by Glenn Tschimpke
Anyone who knows anything about Jacksonville politics knows Matt Carlucci. The venerable San Marco actuary is in his second term as a City Council member and is currently serving as Council president. Yet for those who know Carlucci, relatively few can name his right-hand man. Or in this case — woman. Behind the scenes, Christine Sasser is the liaison between Carlucci and the constant queue of constituents and other interests clamoring for a bit of the Council member’s time. Since Carlucci was elected president in May, the pace has picked up, to put it lightly.
“Everybody wants to talk to the Council president,” said Sasser. “They all want his ear. They all want to tell him about their new project. They all want to tell him about money they might need for a new project or something that’s going on with the budget. They all want to talk to the Council president. Our phones are a whole lot busier and our calendar is outrageous.”
Sasser isn’t complaining — far from it. Juggling Carlucci’s time between his elected duties and his State Farm Insurance business is challenging, but Sasser takes it in stride and considers it a primer for a possible political career.
“I really love government,” she said. “I like helping people. I want to make a difference in society and this is like a step forward toward that. I keep well-informed on the issues that are going on and what Matt is working on. So if I get a phone call on a storm water drainage pump, I can handle it. I can tell the person what’s going on, when it’s going to happen and how it’s going to be funded.”
If Carlucci can’t make a date, don’t be surprised to see Sasser in his stead.
“Sometimes, you do have to go out and represent your Council person,” she said. “Because we’re appointed and we do have loyalties to our Council people, it’s easy to do. I’ve gone to ground breakings. I’ve gone to luncheons where he can’t attend. I’ve gone and spoken in front of the Waterways Commission about the Goodby’s Creek boat ramp. I don’t mind that.”
It’s not like Sasser is plotting to pull the mat out from under Carlucci by assuming his authority. Her loyalties to her mentor run longer than the two years she has been his Council assistant.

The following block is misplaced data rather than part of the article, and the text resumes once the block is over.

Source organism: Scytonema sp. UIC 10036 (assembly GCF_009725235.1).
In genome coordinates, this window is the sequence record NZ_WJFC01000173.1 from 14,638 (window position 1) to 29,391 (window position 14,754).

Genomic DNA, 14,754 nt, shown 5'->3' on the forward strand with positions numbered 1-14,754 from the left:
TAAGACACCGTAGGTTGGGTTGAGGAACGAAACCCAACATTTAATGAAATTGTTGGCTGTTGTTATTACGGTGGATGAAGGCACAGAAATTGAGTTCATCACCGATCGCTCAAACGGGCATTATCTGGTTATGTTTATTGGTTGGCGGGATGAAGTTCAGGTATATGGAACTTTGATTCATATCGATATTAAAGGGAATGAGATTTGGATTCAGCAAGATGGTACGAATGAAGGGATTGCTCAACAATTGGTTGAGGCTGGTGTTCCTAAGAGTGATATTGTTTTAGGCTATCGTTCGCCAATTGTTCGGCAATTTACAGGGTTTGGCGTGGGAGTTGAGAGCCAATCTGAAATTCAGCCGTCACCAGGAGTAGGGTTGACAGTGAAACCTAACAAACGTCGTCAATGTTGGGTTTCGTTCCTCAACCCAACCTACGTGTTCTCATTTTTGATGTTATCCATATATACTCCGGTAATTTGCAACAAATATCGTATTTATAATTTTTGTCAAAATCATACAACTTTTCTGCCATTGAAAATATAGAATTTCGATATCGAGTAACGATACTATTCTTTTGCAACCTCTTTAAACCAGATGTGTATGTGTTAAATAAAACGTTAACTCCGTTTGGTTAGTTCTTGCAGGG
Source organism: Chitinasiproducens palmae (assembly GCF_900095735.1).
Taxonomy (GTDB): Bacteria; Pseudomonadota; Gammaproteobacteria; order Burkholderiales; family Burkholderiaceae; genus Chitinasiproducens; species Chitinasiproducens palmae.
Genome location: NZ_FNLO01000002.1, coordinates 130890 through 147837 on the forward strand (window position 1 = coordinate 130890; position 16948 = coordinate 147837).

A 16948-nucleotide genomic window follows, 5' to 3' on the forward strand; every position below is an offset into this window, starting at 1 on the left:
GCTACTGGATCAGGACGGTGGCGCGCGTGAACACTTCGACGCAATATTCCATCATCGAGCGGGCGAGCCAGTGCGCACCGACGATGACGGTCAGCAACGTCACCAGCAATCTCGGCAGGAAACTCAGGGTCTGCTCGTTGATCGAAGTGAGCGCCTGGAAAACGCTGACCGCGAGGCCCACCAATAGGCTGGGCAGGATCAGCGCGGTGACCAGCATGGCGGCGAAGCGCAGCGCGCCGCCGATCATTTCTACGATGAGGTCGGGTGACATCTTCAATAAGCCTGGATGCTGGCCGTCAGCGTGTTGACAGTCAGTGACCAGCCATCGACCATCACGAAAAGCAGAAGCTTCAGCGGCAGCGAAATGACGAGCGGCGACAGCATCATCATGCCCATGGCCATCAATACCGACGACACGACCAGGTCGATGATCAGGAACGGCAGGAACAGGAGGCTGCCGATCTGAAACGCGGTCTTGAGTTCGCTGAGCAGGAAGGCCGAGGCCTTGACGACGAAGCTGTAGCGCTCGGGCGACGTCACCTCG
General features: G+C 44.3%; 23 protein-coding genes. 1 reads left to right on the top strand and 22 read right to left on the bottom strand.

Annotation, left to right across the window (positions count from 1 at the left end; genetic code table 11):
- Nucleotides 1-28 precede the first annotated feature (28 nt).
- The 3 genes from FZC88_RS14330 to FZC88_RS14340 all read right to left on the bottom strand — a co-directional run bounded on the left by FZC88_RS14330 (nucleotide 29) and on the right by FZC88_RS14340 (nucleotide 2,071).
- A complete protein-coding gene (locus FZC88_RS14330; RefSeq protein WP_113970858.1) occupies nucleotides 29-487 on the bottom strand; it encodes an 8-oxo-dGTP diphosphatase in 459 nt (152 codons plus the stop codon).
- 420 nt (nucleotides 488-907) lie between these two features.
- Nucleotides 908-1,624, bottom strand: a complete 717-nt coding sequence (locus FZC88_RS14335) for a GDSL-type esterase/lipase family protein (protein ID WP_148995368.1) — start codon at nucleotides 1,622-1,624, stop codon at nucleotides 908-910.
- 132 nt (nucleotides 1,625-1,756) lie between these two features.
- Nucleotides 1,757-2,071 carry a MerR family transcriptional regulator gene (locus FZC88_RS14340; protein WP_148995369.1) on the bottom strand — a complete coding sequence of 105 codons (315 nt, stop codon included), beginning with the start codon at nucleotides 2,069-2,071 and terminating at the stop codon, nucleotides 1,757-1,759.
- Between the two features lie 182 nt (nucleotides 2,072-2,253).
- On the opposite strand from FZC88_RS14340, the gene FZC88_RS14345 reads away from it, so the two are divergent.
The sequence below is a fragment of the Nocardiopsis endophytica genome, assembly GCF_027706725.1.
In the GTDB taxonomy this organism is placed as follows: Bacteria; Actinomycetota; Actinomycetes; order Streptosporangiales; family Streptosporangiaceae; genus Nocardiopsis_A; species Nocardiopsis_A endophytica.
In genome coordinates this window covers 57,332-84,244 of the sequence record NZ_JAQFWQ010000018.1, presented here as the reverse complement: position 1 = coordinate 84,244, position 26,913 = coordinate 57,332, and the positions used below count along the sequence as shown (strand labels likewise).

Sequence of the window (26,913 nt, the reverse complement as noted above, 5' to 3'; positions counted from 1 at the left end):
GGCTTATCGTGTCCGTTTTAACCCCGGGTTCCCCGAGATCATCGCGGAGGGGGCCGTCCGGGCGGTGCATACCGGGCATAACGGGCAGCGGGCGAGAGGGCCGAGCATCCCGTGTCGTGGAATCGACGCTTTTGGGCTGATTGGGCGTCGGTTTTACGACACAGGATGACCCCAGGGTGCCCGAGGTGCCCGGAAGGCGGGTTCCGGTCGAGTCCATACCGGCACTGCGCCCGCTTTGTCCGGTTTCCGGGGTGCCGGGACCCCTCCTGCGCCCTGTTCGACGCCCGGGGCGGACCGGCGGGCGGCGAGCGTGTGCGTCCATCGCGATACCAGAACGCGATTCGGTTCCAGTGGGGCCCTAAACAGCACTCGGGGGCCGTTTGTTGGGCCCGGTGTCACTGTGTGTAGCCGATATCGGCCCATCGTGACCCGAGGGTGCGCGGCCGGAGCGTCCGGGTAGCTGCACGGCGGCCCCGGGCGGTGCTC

“The way I got that job is because he has been friends of our family since before I was born. He remembers me when I was in a car seat in the back of my mom’s car,” she said.
Sasser went to work for Carlucci in his San Marco State Farm office when she was a teenager before going off to the University of North Florida to study history.
“He was my first boss,” he said. “Because we were friends of the family, he needed a file clerk and someone to answer phones at State Farm. Back then he was on the City Council. That was his first term back then. I was able to type a lot of his letters and at the time I was taking government classes in high school and really getting into city government and how it works.”
While other kids were at the mall, Sasser would watch City Council meetings from time to time.
“That’s pretty bad,” she laughed.
After college, she dabbled in different positions. She thought of pursuing a law degree — not for her. She taught history at a private school — not quite right. She worked her way up as marketing representative at an insurance company and most recently on the PGA Tour, where she found happiness. Yet, when Carlucci was elected to City Council in 1999, Sasser knew where her loyalty lay.
“Matt’s a great boss,” she said. “There are a lot of people that you work with; they don’t see your potential and they don’t see your good qualities. They see every bad quality. I have a lot of bad qualities but he doesn’t point them out and he will look at all the good qualities. Really and truly what happens is that encourages somebody. When you look at their good qualities, that encourages them to do even better because you’re aspiring to be that person they want you to be. It’s great to work for someone like that. You don’t ever dread getting up in the morning going to work.”
So what about her political aspirations? Recently married and still learning about government, maybe in the distant future.
“My first goal in life right now is to do my job well, help Matt get where ever he wants to go and create a happy family,” she said. “I think, after all that is said and done, if the community needs a leader, then I would be willing to step up and do what I can to make this community better.”